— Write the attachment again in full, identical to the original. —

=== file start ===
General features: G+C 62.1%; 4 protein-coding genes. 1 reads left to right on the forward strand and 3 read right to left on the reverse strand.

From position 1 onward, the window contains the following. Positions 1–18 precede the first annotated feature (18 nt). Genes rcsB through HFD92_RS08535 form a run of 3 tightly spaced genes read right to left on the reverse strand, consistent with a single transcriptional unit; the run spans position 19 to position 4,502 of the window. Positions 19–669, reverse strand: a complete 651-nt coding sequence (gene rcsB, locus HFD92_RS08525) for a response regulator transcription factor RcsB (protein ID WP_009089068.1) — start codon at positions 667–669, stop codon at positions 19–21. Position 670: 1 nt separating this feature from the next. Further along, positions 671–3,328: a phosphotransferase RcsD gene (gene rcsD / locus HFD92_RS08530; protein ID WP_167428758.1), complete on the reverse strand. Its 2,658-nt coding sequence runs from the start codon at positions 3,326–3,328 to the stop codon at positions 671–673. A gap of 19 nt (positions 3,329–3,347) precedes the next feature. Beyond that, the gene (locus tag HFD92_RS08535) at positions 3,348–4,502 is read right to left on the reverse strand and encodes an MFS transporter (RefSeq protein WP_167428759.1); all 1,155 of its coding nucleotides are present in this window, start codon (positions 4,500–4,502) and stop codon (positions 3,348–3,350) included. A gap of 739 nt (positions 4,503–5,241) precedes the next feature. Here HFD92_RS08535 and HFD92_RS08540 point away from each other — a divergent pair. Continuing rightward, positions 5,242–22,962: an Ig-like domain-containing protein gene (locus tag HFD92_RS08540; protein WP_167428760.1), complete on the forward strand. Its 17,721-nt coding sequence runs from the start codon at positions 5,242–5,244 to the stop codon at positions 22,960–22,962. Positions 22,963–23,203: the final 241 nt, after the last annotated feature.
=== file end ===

General features: G+C 62.1%; 4 protein-coding genes. 1 reads left to right on the forward strand and 3 read right to left on the reverse strand.

From position 1 onward, the window contains the following. Positions 1–18 precede the first annotated feature (18 nt). Genes rcsB through HFD92_RS08535 form a run of 3 tightly spaced genes read right to left on the reverse strand, consistent with a single transcriptional unit; the run spans position 19 to position 4,502 of the window. Positions 19–669, reverse strand: a complete 651-nt coding sequence (gene rcsB, locus HFD92_RS08525) for a response regulator transcription factor RcsB (protein ID WP_009089068.1) — start codon at positions 667–669, stop codon at positions 19–21. Position 670: 1 nt separating this feature from the next. Further along, positions 671–3,328: a phosphotransferase RcsD gene (gene rcsD / locus HFD92_RS08530; protein ID WP_167428758.1), complete on the reverse strand. Its 2,658-nt coding sequence runs from the start codon at positions 3,326–3,328 to the stop codon at positions 671–673. A gap of 19 nt (positions 3,329–3,347) precedes the next feature. Beyond that, the gene (locus tag HFD92_RS08535) at positions 3,348–4,502 is read right to left on the reverse strand and encodes an MFS transporter (RefSeq protein WP_167428759.1); all 1,155 of its coding nucleotides are present in this window, start codon (positions 4,500–4,502) and stop codon (positions 3,348–3,350) included. A gap of 739 nt (positions 4,503–5,241) precedes the next feature. Here HFD92_RS08535 and HFD92_RS08540 point away from each other — a divergent pair. Continuing rightward, positions 5,242–22,962: an Ig-like domain-containing protein gene (locus tag HFD92_RS08540; protein WP_167428760.1), complete on the forward strand. Its 17,721-nt coding sequence runs from the start codon at positions 5,242–5,244 to the stop codon at positions 22,960–22,962. Positions 22,963–23,203: the final 241 nt, after the last annotated feature.